to last nearly ;},000,0()0 square milt'S. have been passed upun time
anil tiine again by the Supreme Court of the United States, and I
had sui)i)osed until this hour that the right of annexing foreign
teiriiory was a settled question and not open to furtlier discus-
sion excepting for a filibuster against the propo'-ed resoltitions.

My learned friend has announced an apparently unique discov-
ery, l)ttt which in point of fact is well known to everyone who
has ever studied the map of the world or has traveled upon tlie
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Pacific Ocean; he statos to us that the distance from San Fran-
cisco via Unahiska to Hon.u-kong, and of course to the Philippine
Ishmds, is shorter as a sailing route than the distance from San
Francisco to the same points via Honolulu, and therefore the ac-
quisition of the Hawaiian Islands is an unnecessary measure fov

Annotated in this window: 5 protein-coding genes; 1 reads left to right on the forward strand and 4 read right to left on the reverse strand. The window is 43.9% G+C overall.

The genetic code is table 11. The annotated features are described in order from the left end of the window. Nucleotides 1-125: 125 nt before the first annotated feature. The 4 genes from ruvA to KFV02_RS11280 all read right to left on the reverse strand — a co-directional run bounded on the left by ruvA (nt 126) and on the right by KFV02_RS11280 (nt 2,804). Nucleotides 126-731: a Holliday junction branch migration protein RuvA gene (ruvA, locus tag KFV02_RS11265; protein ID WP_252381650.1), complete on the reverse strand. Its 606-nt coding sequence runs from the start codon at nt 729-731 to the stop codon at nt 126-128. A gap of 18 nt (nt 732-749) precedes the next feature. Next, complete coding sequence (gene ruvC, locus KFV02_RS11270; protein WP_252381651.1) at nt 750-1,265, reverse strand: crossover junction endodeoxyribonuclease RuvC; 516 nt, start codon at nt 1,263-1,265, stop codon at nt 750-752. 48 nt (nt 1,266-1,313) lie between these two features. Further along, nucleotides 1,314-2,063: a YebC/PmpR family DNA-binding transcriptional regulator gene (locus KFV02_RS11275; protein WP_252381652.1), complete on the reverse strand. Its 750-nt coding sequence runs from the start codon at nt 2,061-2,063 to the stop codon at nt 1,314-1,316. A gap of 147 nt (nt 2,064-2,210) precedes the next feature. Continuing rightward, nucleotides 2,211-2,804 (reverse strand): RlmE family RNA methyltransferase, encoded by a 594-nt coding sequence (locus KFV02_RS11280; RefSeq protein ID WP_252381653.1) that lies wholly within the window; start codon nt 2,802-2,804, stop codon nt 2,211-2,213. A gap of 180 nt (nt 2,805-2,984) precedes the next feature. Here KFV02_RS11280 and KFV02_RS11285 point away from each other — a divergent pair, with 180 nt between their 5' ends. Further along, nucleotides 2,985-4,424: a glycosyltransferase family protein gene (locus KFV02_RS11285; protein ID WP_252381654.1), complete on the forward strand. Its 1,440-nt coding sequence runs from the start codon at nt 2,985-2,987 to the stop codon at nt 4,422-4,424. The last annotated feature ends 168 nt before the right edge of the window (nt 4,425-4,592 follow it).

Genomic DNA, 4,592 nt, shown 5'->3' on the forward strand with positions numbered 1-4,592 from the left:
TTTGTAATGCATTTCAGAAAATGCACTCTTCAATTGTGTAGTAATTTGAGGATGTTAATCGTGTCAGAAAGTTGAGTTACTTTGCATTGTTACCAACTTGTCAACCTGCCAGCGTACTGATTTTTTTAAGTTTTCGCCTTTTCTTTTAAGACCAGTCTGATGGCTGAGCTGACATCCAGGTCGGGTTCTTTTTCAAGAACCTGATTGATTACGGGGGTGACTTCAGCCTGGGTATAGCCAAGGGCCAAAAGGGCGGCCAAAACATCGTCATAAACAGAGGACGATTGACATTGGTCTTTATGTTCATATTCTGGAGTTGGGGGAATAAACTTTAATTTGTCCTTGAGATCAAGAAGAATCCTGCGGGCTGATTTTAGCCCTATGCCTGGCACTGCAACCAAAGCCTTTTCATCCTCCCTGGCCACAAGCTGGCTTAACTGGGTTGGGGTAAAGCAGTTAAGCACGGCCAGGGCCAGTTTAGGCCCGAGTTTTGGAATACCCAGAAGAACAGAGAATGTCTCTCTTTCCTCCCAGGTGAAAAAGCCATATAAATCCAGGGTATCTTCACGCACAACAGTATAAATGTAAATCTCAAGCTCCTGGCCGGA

purposes of publi<; defense.

It is true that there is a port at Unalaska: it is also true that
the nortliern route from San Francisco to Hongkong and to the
Philippine Islands is shorter than the route via Honolulu; it is
also true that the Empress Line of steamers, an English line
which sails Irom Vancouver to Yokohama and thence to Hong-
kong, crosses the Pacific Ocean within sight of the Aleutian
Islands. I mvself have been over thai route, and so has the gen-
tleman from Arkansas, and the statement which he makes in re-
gard to it is unquestionably true. But, Mr. Speaker, what does
that prove? Does it establish the conlention that the annexation
of the Hawaiian Islands is an undesirable act upon the part of
this Government? Does it establish the conteniion that those
islands are not necessary to the proper defense of the Pacific coast?
By no means.

Suppose, for instance, that the Hawaiian Islands should pass
under the control of the English Government, a contingency not
altogether improbable or remote if we do not take them in our-
selves. Now, draw a line from Vancouver or Esquimalt to the
Hawaiian Islands, a distance of a little more than 2,000 miles;
draw another line from the Havraiian Islands to the Isthmus of
Panama, a distance of a little more than 4,000 mi'es; consider the